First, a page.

The Jubilee Quartet can be described as a group of four black men who sang together. This definition does not explain the true importance of this pioneering genre.
The Jubilee Quartet sung throughout three different genres and times of music, showcasing their talent and versatility. The first period was called the Jubilee Period, and it occurred during the 20’s. At this time the Jubilee Quartet can be described as four voices and one harmony without any beat or instruments in addition.
The second era of the Jubilee Quartet was the Transitional Period. This specific genre of Jubilee occurred during the 30s – early 40s. Music was added to the background of their four voice harmony. The beat that was now added to the singing, caused their music to be more rhythmic. Their new rhythmic vibe resulted in them traveling to churches as more people became interested in their music.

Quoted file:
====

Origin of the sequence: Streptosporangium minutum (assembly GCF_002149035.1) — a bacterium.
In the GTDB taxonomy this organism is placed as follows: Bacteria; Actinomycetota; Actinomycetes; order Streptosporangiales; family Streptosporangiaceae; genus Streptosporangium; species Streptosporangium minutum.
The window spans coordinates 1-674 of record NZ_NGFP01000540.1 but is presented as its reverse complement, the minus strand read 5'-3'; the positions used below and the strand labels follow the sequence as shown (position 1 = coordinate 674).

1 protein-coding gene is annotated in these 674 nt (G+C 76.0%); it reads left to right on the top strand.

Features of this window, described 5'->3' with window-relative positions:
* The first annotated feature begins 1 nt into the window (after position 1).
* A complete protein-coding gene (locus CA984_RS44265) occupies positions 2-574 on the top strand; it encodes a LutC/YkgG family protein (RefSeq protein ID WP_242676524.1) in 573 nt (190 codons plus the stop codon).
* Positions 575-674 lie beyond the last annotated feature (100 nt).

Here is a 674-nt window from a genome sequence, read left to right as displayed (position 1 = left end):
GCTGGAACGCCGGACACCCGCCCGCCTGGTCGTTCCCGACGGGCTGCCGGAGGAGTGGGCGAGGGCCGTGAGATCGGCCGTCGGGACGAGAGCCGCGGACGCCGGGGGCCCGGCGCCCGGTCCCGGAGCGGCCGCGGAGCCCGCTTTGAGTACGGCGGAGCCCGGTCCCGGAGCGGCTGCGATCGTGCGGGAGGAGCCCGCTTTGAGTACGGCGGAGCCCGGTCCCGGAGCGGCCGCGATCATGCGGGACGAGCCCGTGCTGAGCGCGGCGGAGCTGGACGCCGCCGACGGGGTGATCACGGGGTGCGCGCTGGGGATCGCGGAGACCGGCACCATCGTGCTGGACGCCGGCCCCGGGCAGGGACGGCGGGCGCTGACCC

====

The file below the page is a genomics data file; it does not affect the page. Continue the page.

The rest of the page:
The third era of the Jubilee Quartet was the Gospel Period. It bloomed during the late 40s and continued to the 50s. This era combined the harmony and beat from the first and second era with stomp and shake. The rhythmic music attracted movement and dancing.
The Jubilee Quartet performance growth aided the creation of Black performance style of today. The addition of movement lasted throughout time because black people have not stopped moving when performing passionately. By adding more musical characteristics the Jubilee Quartet made it evident that the black community was ready to express themselves in more ways emotionally. Thus their pioneering led to growth within the black community and a genre that was built on being an emotional outlet: Gospel